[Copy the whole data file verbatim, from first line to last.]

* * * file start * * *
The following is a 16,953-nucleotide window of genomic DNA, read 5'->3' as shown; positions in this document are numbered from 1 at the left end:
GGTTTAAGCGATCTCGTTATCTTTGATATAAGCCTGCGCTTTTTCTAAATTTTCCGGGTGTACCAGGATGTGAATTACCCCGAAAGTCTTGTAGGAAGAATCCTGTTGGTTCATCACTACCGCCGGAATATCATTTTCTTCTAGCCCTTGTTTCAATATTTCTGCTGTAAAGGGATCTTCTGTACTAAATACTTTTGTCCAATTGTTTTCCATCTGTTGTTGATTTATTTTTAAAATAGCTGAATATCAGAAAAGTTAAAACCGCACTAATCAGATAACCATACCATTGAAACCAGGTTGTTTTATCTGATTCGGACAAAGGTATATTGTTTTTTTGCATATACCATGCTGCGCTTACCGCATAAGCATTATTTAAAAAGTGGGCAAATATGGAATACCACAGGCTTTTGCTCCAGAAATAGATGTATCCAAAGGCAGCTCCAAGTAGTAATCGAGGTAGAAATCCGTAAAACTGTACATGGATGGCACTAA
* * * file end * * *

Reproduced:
The following is a 16,953-nucleotide window of genomic DNA, read 5'->3' as shown; positions in this document are numbered from 1 at the left end:
GGTTTAAGCGATCTCGTTATCTTTGATATAAGCCTGCGCTTTTTCTAAATTTTCCGGGTGTACCAGGATGTGAATTACCCCGAAAGTCTTGTAGGAAGAATCCTGTTGGTTCATCACTACCGCCGGAATATCATTTTCTTCTAGCCCTTGTTTCAATATTTCTGCTGTAAAGGGATCTTCTGTACTAAATACTTTTGTCCAATTGTTTTCCATCTGTTGTTGATTTATTTTTAAAATAGCTGAATATCAGAAAAGTTAAAACCGCACTAATCAGATAACCATACCATTGAAACCAGGTTGTTTTATCTGATTCGGACAAAGGTATATTGTTTTTTTGCATATACCATGCTGCGCTTACCGCATAAGCATTATTTAAAAAGTGGGCAAATATGGAATACCACAGGCTTTTGCTCCAGAAATAGATGTATCCAAAGGCAGCTCCAAGTAGTAATCGAGGTAGAAATCCGTAAAACTGTACATGGATGGCACTAA